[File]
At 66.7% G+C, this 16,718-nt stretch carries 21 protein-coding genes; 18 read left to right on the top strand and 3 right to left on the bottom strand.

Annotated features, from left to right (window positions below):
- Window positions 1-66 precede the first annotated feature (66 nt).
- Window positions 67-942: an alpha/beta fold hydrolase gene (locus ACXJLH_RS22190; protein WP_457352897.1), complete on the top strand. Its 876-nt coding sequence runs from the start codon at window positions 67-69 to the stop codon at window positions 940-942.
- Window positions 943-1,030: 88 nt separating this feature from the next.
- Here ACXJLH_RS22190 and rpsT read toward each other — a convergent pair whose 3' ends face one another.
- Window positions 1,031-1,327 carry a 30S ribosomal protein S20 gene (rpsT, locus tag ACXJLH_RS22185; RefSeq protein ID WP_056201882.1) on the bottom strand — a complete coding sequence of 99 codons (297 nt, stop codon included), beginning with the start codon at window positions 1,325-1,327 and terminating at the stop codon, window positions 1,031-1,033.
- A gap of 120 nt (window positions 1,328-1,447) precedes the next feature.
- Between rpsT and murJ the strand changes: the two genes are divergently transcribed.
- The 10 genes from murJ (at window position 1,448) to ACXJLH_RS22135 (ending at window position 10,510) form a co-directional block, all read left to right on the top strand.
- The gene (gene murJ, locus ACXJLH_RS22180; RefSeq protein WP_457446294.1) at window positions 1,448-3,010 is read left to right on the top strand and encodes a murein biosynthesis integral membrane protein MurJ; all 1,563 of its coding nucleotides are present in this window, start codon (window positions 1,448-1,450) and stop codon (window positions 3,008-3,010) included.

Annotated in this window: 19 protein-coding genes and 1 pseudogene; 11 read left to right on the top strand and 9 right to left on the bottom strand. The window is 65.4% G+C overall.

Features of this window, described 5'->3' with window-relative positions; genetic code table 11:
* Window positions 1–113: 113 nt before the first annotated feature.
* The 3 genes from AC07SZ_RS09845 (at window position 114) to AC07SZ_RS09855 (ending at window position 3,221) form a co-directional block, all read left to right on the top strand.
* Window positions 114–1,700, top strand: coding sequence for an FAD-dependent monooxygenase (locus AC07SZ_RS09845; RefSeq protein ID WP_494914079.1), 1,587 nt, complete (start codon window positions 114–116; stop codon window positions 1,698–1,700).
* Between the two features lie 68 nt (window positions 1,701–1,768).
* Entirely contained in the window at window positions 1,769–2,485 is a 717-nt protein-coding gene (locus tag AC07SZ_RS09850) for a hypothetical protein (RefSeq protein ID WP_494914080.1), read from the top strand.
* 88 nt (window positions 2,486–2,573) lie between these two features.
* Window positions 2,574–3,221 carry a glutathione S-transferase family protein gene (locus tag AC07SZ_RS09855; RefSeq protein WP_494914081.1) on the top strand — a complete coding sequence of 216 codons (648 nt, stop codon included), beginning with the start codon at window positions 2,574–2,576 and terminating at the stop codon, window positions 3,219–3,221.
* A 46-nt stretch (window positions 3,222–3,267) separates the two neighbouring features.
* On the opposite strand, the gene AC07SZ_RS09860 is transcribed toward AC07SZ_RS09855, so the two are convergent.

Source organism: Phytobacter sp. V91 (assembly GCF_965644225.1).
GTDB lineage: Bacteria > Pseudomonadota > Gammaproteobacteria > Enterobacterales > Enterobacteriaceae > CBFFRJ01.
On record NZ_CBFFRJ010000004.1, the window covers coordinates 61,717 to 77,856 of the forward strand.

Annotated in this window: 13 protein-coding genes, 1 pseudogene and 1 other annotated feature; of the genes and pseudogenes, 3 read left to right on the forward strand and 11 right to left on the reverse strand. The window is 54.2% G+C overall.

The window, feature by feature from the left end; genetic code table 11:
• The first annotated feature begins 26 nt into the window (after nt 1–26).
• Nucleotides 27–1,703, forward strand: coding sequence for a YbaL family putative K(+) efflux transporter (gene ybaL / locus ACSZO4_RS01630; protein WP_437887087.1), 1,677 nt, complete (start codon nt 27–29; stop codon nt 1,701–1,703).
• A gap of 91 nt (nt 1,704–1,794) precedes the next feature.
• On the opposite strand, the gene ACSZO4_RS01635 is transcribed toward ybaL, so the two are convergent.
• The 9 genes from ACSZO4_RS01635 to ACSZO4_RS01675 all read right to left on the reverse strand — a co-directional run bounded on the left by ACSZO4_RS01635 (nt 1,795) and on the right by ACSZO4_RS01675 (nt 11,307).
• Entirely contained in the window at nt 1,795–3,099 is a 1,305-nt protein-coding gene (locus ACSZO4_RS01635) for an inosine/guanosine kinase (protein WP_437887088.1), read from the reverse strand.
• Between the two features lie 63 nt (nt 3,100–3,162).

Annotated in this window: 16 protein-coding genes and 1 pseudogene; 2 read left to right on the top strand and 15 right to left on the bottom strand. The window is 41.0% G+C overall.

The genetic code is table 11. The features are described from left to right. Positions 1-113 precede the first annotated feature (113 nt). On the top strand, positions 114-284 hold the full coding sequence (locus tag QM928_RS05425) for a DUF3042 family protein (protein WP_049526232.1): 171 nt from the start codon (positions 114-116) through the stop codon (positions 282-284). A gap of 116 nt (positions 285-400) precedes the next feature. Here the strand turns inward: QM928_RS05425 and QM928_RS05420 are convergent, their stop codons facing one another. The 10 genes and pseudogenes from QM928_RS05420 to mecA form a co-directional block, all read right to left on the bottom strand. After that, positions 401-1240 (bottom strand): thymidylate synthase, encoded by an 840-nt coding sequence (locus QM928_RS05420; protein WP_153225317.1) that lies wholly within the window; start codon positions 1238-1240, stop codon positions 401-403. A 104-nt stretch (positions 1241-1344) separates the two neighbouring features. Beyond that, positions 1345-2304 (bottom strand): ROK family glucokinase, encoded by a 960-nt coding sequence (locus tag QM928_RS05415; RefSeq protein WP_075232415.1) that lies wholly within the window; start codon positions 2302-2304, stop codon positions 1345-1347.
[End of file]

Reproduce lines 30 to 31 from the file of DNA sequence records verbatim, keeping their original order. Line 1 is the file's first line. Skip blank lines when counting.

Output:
• A gap of 91 nt (nt 1,704–1,794) precedes the next feature.
• On the opposite strand, the gene ACSZO4_RS01635 is transcribed toward ybaL, so the two are convergent.